By Tom Still
MADISON – A generation ago, then-Gov. Lee Dreyfus predicted clean water would become a global commodity – and even suggested Wisconsin could become the “blue-eyed Arabs” of the world’s emerging scramble for fresh water.
While it’s a far cry from an aqueous OPEC, Wisconsin’s assets as a basin of clean water and the technology to manage it are gaining national and even international attention. The potential for state economic growth is enormous – provided that regional water resources and expertise are promoted in a way that reflects well on all of Wisconsin. Two current events help to frame the opportunity and the challenge.
This week in Madison and the Fox Valley, a group of Chinese government researchers, academics and environmentalists are touring labs, meeting with fellow scientists, learning from industry examples and generally soaking up knowledge that may help them deal with China’s serious water-quality problems. That exchange was arranged primarily through New North, an economic development consortium of 18 counties in northeast Wisconsin, with key assistance from the UW-Madison, Lawrence University and Fox Valley Technical College.
In addition to meetings with scientists and others at UW-Madison, the Chinese delegation is spending time at Lawrence University’s water lab in Door County, at an Appleton paper company, and with others who can tell the story of the Fox River’s slow comeback from decades of pollution. That story is of vital interest to many in the Chinese delegation, which includes leaders in the fight to clean that nation’s rivers.
Last week in Milwaukee, a conference designed to position southeast Wisconsin as a center for water technology focused on that region’s considerable assets – which include scores of established companies, a strong cluster of water scientists and UW-Milwaukee’s Great Lakes WATER Institute, the largest freshwater science program in the nation. As a paper by UW-Milwaukee economics professor Sammis White detailed, the seven-county Milwaukee region has about 120 businesses with an interest in water. In fact, five of the world’s largest 11 water-related companies have a presence there.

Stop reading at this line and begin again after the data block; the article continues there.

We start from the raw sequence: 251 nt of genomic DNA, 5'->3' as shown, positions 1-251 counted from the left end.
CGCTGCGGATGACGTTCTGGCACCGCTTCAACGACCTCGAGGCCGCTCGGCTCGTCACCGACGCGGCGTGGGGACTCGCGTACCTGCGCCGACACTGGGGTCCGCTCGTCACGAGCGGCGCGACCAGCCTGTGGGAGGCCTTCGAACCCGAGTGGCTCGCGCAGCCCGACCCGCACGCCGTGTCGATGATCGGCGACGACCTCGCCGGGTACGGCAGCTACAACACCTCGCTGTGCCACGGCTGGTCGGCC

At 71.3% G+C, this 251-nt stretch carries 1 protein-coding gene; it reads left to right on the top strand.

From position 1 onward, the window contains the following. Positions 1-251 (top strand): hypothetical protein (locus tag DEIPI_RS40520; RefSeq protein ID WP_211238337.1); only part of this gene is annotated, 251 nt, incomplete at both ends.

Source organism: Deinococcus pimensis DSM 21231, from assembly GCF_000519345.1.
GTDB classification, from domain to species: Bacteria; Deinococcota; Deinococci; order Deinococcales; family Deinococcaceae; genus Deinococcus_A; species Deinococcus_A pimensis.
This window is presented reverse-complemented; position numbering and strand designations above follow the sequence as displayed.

A few weeks before the Milwaukee summit, hosted by the Milwaukee 7 regional group, General Electric Co. and Pentair announced a joint venture of their residential water-treatment businesses. Those businesses will be based in Milwaukee and will target markets in India and China, as well as western nations.
Other parts of Wisconsin have considerable assets involving water, as well. One prominent example is the U.S. Geological Survey’s Upper Midwest Environmental Sciences Center in La Crosse, which works with academics, private industry and other government agencies on water-related issues. In March, a team of scientists from the center was recognized for their part in developing the first waterborne drug for fish diseases to be approved by the U.S. Food and Drug Administration in more than 20 years. Other private and public groups such as the state Department of Natural Resources have focused on management of the Mississippi River and its tributaries, the Wisconsin River and other major waterways in Wisconsin. The state is also among five states that have ratified the Great Lakes Water Compact, which would require ratification by Congress.
In short, Wisconsin has almost as many water-related companies, researchers and technology transfer channels as it has lakes. It’s a virtual community that can be pulled together as “The Wisconsin Water Way,” a title that suggests the state’s historic expertise as well as its abundant surface and groundwater resources. “The Wisconsin Water Way” could become a differentiating brand as other states, regions and nations come to grips with the growing need for fresh water.
Just as water flows past political boundaries, its ability to generate economic growth must extend beyond regional economic interests, as well.
Still is president of the Wisconsin Technology Council. He is the former associate editor of the Wisconsin State Journal in Madison.